Despite opposition from scores of parents, the Alameda Unified School District Board of Education on Tuesday night voted to shutter Donald D. Lum Elementary School in June on grounds that the campus is ill-equipped to sustain earthquakes and poses an “enormous” danger to students.
Students currently attending the school will likely be scattered to nearby elementary schools next fall, although specific resettling plans have not been finalized. The school will be closed "indefinitely," according to the passed resolution.
Clad in red, the school’s color, parents and kids packed City Hall chambers at 6 p.m. for the vote. For more than three hours, they futilely demanded that the school board keep Lum open while additional engineers conduct reports on school’s the structural integrity. More than 1,200 people signed a petition and 46 people sent emails opposing the closure, according to city staff.
The board members, some of whom have former ties to the campus, said closing the school weighed heavily on their minds since receiving the damning seismic report in April. At least a dozen elementary school students begged them to change course during public comment, testimony that Superintendent Sean McPhetridge said he took to heart.
“This is a decision that is much bigger than any of us,” McPhetridge said, apologizing to the community. “This is not easy on you, and this is not easy on my colleagues. I wish things were different. I wish I did not know what I know, but it is my legal, moral and professional obligation to make the recommendation, and I stand by it.”
Rally for Lum Elementary at Alameda City Hall. Lum faces closure bc district says it's not earthquake safe. Parents want more research first pic.twitter.com/ugwK53xFYn
— Gillian Edevane (@GillianNBC) May 24, 2017
He acknowledged that the closure was tantamount to “breaking up the community,” but said he felt that there was no other option.
The district administration had recommended closing the school in April after a 1-page seismic report found that Lum’s sand-packed soils would render the campus unsafe in the event of a major earthquake. Test samples of the soil revealed that classrooms would sink and settle if a quake were to hit due to a weakening process that engineers call liquefaction.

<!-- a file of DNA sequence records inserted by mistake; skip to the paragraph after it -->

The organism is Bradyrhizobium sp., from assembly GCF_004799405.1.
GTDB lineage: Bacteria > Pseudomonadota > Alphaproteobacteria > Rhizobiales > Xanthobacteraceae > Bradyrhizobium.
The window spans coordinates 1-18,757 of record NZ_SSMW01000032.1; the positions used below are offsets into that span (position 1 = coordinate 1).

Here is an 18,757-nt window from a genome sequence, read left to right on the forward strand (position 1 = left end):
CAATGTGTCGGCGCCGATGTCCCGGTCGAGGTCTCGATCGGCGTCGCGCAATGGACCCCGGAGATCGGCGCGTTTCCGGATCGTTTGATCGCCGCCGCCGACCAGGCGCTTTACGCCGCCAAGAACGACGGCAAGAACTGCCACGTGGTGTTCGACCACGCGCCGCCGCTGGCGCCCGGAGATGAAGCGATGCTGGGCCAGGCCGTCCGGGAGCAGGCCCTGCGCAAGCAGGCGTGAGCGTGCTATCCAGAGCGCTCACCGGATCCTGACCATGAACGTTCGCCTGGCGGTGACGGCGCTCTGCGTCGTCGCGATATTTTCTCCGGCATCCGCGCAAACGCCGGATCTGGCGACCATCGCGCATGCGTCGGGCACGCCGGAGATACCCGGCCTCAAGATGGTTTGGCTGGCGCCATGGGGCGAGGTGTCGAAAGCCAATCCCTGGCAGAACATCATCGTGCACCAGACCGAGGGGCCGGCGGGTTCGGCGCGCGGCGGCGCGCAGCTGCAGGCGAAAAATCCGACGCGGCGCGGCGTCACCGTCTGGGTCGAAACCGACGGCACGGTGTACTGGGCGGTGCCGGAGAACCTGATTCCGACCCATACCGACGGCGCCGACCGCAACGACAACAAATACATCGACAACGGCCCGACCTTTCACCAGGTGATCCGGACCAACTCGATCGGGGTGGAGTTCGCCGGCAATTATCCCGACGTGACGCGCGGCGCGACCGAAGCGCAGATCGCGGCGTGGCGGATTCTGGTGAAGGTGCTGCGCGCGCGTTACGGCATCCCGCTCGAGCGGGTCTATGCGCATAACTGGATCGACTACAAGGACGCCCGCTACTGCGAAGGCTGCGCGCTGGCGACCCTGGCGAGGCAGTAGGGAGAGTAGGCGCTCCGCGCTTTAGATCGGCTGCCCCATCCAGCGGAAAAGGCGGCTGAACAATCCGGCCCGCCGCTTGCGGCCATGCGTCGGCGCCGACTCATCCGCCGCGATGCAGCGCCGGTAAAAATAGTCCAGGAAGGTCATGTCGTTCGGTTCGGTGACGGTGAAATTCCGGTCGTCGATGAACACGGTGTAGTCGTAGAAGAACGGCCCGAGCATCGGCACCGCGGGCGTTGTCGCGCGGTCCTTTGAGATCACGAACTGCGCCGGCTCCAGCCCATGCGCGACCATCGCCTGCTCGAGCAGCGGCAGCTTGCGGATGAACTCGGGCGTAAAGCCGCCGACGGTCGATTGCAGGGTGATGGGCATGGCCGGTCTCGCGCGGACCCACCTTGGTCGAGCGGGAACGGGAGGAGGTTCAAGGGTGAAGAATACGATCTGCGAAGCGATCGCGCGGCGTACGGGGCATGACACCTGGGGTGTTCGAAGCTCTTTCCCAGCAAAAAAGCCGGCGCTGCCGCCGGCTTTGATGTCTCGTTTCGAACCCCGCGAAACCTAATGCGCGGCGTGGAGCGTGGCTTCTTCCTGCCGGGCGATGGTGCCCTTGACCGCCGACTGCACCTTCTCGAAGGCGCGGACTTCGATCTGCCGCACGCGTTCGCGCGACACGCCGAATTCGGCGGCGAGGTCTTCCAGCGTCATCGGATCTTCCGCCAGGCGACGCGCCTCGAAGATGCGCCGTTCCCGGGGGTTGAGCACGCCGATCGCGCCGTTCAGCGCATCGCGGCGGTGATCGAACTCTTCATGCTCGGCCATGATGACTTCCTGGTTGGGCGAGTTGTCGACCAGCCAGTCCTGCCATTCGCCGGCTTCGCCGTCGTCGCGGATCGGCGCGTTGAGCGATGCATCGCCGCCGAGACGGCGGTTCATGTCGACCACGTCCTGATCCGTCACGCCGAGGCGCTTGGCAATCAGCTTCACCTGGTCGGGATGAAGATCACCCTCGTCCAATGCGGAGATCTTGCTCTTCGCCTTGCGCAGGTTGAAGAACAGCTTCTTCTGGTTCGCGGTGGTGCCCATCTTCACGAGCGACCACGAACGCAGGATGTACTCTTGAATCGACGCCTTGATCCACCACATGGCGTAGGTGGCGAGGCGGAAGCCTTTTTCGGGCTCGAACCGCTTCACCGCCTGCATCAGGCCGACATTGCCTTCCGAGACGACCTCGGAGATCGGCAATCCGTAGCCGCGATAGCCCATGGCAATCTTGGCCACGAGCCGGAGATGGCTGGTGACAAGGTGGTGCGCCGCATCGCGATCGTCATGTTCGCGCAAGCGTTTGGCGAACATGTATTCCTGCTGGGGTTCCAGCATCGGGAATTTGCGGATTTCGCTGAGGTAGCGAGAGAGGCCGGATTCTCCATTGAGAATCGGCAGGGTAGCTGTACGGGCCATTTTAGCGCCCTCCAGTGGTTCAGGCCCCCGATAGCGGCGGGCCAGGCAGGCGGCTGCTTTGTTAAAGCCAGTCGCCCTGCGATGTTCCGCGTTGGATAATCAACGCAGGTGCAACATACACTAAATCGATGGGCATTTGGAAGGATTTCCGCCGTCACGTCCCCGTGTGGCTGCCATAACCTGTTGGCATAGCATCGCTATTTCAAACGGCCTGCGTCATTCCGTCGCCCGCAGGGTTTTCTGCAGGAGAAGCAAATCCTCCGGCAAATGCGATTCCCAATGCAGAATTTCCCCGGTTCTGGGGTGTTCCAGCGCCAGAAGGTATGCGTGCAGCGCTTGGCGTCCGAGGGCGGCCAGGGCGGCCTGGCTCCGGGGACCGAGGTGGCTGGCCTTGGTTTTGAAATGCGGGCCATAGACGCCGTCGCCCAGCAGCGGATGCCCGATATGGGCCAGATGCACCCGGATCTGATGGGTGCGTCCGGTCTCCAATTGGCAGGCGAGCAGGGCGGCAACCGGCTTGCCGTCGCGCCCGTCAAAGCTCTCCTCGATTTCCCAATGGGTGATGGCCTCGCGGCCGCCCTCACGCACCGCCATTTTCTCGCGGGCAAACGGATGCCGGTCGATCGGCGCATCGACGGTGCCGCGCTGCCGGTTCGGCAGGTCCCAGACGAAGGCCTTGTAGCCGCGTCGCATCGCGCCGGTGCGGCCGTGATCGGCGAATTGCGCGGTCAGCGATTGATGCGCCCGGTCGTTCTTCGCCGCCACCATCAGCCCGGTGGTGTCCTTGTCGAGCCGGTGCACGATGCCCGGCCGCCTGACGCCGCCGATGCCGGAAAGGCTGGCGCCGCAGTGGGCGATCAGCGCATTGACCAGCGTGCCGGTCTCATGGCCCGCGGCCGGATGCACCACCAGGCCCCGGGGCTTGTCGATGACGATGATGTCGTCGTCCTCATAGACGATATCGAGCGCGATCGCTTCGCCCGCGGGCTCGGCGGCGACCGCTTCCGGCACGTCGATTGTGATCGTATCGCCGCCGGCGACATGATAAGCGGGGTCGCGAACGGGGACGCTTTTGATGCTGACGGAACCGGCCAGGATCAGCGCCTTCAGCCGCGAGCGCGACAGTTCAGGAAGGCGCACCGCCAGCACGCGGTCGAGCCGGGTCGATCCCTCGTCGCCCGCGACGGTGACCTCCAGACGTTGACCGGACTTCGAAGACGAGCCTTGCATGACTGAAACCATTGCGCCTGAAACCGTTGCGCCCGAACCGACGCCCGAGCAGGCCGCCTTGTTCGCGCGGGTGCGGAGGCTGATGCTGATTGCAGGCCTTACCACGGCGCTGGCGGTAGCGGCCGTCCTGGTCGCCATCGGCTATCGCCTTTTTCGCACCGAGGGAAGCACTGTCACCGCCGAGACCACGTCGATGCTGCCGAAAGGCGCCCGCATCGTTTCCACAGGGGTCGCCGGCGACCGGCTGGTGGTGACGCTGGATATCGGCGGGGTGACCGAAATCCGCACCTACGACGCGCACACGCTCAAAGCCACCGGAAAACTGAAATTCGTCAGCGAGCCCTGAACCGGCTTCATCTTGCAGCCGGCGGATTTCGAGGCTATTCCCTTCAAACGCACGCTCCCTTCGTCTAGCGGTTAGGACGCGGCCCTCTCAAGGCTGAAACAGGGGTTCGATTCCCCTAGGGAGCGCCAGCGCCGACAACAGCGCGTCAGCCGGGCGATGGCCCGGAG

Alameda schools risk liquefaction if their foundations are put under extreme stress, but Lum is especially susceptible to it, according to engineers who presented a report to the board. Board trustee Jennifer Williams recalled Alameda Unified School District architect Mark Quattrocchi telling them keeping the school open was tantamount to “gambling” with student safety.
Parents have contested that report, conducted by ZFA Structural Engineers, and have produced their own experts.
Calin Smith, who works for a Berkeley-based engineering firm, told the board that there could be other options aside from closure, including extensive retrofitting. That process would cost hundreds of thousands of dollars and could take years or months, depending on the circumstances of the repairs.
Crestfallen after the meeting, parents and students described feeling gutted by the vote. With only two weeks left before school lets out for summer vacation, parents are left wondering which school their child will attend in the fall. It is expected that students will be scattered among several nearby campuses, including Edison, Franklin, Haight, Maya Lin, Paden and Otis elementary schools, according to district plans.
Martin Stoufer, whose daughter attends Lum Elementary, said he would accept closure if there had been a consensus among several qualified experts. He feels the school board didn’t go through that process.
“It all happened so quickly,” he said. “If there had been that consensus, we would be unhappy, but we’d accept it and everyone would understand. This isn’t that. It really feels like they’re trying to railroad this through.”
His daughter, Elinor, 10, doesn’t know where she will attend school for her final year in elementary. She said she hopes she can stay with her friends.
During public comment, several people reminded the trustees that they are elected officials and that the vote may hurt their chances at re-election.
That did not appear to impact trustees' decision.
“If something happened, I would not be able to live with myself if I could have moved students and I didn’t,” reasoned board Trustee Gray Harris, amid shouts from parents who condemned the school board’s decision. “It’s not an easy choice ... but it’s about their safety."